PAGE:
- IDEA started here– Four years before IDEA became law, we had PARC. Sure, there is lots more work to be done. But based on what I hear from parents in other states, be glad you live here.
- Jeffrey Lurie, owner of Philadelphia Eagles– Need I say more?
- Kimmel Center– Offers sensory friendly performances of various traveling Broadway shows.
- Knoebels-Hosts an autism day and a Deaf Day. But please don’t go there. (that will make more sense if you read the post I linked)
- Mayor Jim Kenney– In September 2017, Mayor Jim Kenney signed Executive Order 7-17, officially instating the Mayor’s Office on People with Disabilities (MOPD). The office, housed under the Office of Diversity and Inclusion (ODI), is meant to establish “a permanent office operating to advance strategic policies and programs,” according to a March press release.
- Me!– I’m going to toot my own horn a bit. I live here. Not in the city, out in the ‘burbs. But I do public speaking at low or no cost, for parent groups.
- Movies– Many theaters in our region host sensory-friendly screenings of movies.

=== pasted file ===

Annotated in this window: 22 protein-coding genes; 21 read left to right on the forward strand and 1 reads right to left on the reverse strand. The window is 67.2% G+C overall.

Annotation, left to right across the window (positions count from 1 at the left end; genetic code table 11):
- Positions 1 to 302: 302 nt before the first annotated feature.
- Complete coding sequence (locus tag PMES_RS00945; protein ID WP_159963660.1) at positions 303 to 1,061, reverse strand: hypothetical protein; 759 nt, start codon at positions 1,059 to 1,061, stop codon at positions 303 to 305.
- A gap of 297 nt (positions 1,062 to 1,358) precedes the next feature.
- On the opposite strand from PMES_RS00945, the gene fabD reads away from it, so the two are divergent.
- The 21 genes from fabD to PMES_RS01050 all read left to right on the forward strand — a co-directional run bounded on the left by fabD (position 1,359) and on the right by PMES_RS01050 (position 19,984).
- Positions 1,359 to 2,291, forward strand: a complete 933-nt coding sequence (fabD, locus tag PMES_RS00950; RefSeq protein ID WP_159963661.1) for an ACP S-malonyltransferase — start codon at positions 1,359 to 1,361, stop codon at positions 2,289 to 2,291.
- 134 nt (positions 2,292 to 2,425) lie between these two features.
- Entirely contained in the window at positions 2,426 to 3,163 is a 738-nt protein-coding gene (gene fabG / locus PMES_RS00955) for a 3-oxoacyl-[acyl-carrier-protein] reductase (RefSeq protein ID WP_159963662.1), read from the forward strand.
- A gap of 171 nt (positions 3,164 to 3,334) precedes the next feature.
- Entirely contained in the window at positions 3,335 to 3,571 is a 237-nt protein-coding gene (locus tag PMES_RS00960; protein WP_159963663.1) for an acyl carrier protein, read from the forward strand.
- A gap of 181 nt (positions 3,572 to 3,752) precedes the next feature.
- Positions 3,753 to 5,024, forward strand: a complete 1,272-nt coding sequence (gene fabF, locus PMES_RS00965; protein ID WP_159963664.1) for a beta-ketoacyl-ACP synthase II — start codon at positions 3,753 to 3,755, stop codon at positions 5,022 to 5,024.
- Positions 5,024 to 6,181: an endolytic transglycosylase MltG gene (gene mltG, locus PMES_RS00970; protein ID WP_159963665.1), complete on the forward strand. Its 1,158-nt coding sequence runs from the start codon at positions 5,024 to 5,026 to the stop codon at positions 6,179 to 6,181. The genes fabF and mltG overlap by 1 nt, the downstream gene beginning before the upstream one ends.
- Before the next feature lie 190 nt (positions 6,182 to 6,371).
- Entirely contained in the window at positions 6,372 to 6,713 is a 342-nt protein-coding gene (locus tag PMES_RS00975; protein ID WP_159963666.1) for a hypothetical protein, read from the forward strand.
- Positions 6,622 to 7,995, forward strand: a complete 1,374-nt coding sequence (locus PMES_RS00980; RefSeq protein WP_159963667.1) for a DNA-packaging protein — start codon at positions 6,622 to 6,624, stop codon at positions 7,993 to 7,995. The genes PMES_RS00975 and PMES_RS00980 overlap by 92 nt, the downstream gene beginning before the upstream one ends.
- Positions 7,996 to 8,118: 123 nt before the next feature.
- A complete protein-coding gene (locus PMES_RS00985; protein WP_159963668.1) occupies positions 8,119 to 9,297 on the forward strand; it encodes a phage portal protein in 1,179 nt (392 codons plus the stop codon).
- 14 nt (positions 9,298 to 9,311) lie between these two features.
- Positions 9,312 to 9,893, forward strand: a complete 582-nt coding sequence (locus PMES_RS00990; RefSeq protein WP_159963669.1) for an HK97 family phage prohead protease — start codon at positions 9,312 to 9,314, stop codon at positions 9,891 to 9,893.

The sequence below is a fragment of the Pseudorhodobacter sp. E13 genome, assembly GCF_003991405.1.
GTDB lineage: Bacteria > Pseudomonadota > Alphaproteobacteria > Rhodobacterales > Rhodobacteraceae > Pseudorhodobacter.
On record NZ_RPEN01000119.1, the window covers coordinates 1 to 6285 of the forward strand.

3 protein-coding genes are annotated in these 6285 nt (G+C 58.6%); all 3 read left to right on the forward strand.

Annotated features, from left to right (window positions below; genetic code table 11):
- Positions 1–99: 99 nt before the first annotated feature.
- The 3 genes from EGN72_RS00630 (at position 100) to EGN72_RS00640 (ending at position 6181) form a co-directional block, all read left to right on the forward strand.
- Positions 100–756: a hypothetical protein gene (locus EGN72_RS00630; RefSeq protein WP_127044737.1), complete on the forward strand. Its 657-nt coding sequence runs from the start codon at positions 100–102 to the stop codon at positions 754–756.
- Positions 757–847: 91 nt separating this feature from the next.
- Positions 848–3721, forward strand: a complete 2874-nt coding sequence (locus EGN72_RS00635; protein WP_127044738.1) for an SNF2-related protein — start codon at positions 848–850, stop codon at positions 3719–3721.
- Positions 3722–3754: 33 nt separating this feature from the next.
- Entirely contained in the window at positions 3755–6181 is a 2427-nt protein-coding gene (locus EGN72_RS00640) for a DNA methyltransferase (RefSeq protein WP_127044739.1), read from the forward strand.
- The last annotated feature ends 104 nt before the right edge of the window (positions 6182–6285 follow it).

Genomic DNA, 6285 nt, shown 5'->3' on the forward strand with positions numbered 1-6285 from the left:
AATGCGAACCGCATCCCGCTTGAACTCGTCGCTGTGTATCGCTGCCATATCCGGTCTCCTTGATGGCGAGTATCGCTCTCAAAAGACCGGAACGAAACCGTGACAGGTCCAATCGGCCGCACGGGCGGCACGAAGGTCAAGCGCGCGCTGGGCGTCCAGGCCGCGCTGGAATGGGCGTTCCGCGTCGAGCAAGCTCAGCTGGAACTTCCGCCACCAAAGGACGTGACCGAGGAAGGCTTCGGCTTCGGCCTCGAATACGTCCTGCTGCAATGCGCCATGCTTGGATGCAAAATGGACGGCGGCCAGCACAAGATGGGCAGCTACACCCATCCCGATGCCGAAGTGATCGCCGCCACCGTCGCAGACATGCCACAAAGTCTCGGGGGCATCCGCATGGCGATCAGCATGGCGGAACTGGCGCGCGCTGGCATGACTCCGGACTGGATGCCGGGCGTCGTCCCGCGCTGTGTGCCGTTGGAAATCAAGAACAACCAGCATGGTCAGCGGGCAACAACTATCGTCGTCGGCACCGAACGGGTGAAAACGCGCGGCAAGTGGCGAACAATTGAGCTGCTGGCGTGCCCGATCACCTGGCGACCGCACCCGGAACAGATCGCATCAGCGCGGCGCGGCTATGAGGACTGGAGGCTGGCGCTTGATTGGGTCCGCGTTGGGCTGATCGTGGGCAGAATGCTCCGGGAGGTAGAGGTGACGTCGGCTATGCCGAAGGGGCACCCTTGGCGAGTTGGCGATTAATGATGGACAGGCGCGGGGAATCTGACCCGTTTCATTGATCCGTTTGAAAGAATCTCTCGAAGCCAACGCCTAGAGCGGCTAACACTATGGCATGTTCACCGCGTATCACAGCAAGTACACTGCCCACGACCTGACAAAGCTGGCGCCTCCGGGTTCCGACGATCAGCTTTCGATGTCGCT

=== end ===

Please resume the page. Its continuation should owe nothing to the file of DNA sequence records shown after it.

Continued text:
- Mummers- Several of the brigades include Mummers with disabilities.
- National Constitution Center– If you have a child who needs various methods of learning, then the National Constitution Center is for you. They bring the Constitution and other parts of American history to life! If your child struggles with reading and doesn’t learn from a class lecture, bring them to the NCC. Their interactive displays make it all fun and interesting. Plus, it’s very accessible and you can park right underneath. The bathrooms are wide and spacious. There are quiet corners and benches you can retreat to if you need a break and the cafeteria has a very varied menu. Plus, they often have hosted or played a big supporting role in Philadelphia’s Annual Disability Pride Day, have held discussions about Constitutional issues that affect our kids, celebrated ADA and more.
- The PEAL Center– Amazing resources for parents.
- The Pennsylvania Ballet-The Pennsylvania Ballet hosts sensory friendly performances at low cost to attendees. Tickets required.
- Philadelphia Eagles– Huddle Up for Autism and Eagles Autism Challenge, both held in April/May. Tickets required.
- Philadelphia Flyers-Hosts an Autism Awareness event every April.
- Please Touch Museum-Play Without Boundaries, a program and early opening for children with learning and developmental disabilities and those on the autism spectrum. Enjoy the museum before it is open to the public with activities and experiences designed especially for this program, including sensory toys, performances, and guest presenters.
- Philadelphia Museum of Art-Sensory-Friendly Mornings. These mornings are specially designed for children on the autism spectrum or who have other sensory sensitivities. The lights, volume, and crowds are turned down but not the fun or creativity. Space is limited. To reserve your spot, email AccessProg@philamuseum.org